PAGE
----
Atheist wins right to have baptism removed as he did not consent as a baby

By | April 14, 2009

Dr John Hunt has won his battle to have his baptism struck from church records.An atheist has won the right to have his baptism removed from Church of England records after claiming he was too young to give his consent to the ceremony.

John Hunt, a newly qualified nurse, was baptised at the age of five months at the parish church of St Jude with St Aidin in Thornton Heath, south London.

As a schoolboy he decided he did not believe in God and stopped going to Sunday school aged 11.

Now 56 and living in Croydon, he said he wanted parish records amended to note he did not consent to the baptism in 1953.

He was told that his baptism cannot be deleted because it is a matter of historical record.

He then secured a “de-baptism” certificate produced by the National Secular Society (NSS), rejecting “superstitions” or the idea of original sin.

It reads: “I reject all its creeds and other such superstitions in particular the perfidious belief that any baby needs to be cleansed of original sin.”

This week the church backed down and said the entry would be “corrected”.

A representative of Southwark diocese told him: “I have spoken to the Archdeacon of Croydon and he has undertaken, in this particular case, to have it cross-referenced with the baptismal entry and pasted into the back fly-leaf of the relevant register at St Jude’s Church.” Dr Hunt, a former software engineer, said: “I am delighted that on this occasion the church are going to do what they said they would do.”

He added: “It’s about time that some of us stood up to be counted. I am hoping that others will follow my lead.

“It is important that we send a signal to the church and to the Government that an increasing proportion of the population don’t place any faith in the various churches.

“The fact that we have 26 bishops in the House of Lords is an anachronism.”

The NSS said an estimated 100,000 people had downloaded similar certificates from its website over the past five years, producing mock official versions and has had to order more parchment to meet demand.

via Atheist wins right to have baptism removed as he did not consent as a baby – Telegraph.

2 thoughts on “Atheist wins right to have baptism removed as he did not consent as a baby

  1. James

    I had to ponder why he would do this for a moment, but it says it right at the beginning; he did not consent to the baptism and wants no record of it.

  2. Xeno Post author

    I had it done, or so I’m told. I’m a bit rusty on the purpose of it, however.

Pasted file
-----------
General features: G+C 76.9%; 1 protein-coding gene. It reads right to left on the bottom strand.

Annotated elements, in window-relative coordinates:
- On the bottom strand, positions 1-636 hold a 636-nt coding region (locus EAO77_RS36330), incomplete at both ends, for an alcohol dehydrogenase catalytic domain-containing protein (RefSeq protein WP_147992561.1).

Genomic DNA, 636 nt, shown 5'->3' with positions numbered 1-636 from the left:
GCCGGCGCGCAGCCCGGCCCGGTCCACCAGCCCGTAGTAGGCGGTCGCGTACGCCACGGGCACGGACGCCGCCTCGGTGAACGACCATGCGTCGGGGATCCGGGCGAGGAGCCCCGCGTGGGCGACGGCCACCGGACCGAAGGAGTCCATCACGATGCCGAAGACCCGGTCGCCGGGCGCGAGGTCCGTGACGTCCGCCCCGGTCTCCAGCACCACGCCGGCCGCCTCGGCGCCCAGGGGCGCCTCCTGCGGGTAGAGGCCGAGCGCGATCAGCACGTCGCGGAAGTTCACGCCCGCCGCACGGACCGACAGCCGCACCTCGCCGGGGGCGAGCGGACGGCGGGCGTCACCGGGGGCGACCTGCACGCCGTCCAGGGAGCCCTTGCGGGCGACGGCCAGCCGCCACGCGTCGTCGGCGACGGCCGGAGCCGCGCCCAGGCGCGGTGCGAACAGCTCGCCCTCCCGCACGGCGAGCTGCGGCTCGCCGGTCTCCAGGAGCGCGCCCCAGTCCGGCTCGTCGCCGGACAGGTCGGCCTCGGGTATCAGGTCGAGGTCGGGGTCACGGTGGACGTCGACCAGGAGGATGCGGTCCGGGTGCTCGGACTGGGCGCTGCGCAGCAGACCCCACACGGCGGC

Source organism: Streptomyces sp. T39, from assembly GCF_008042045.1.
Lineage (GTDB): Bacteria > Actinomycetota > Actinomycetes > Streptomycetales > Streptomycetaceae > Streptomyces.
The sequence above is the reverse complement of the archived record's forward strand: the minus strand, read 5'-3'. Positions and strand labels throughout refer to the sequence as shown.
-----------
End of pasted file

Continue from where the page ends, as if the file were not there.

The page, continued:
If it is superstition to do it, isn’t it also superstition to have it un-done?

    Here is the wikipedia snip:

    In Christianity, baptism (from Greek baptizo: “immersing”, “performing ablutions”)[1] is the ritual act, with the use of water, by which one is admitted as a full member of the Christian Church and, in the view of some, as a member of the particular Church in which the baptism is administered.

    Some Christians, particularly Quakers and the Salvation Army, do not see baptism as necessary. Among those that do, differences can be found in the manner of baptizing and in the understanding of the significance of the rite. Most baptize “in the name of the Father, and of the Son, and of the Holy Spirit”, but some baptize in Jesus’ name only. Most baptize infants, others do not. Some insist on submersion or at least partial immersion of the person who is baptized, others consider that any form of washing by water is sufficient.

    The usual form of baptism among the earliest Christians was for the candidate to be immersed totally or partially.[2][3][4][5][6] While John the Baptist’s use of a deep river for his baptism suggests immersion,[7] pictorial and archaeological evidence of Christian baptism from the 3rd century onwards indicates that the normal form was to have the candidate stand in water while water was poured over the upper body.[8][9][10][11] Other common forms of baptism now in use include pouring water three times on the forehead.

    Baptism was seen as in some sense necessary for salvation, until Huldrych Zwingli in the sixteenth century denied its necessity.[12] Martyrdom was identified early in church history as baptism by blood, enabling martyrs who had not been baptized by water to be saved. Later, the Catholic Church identified a baptism of desire, by which those preparing for baptism who die before actually receiving the sacrament are considered saved.[13]

    The English word “baptism” has been used in reference to any ceremony, trial, or experience by which one is initiated, purified, or given a name.[14]

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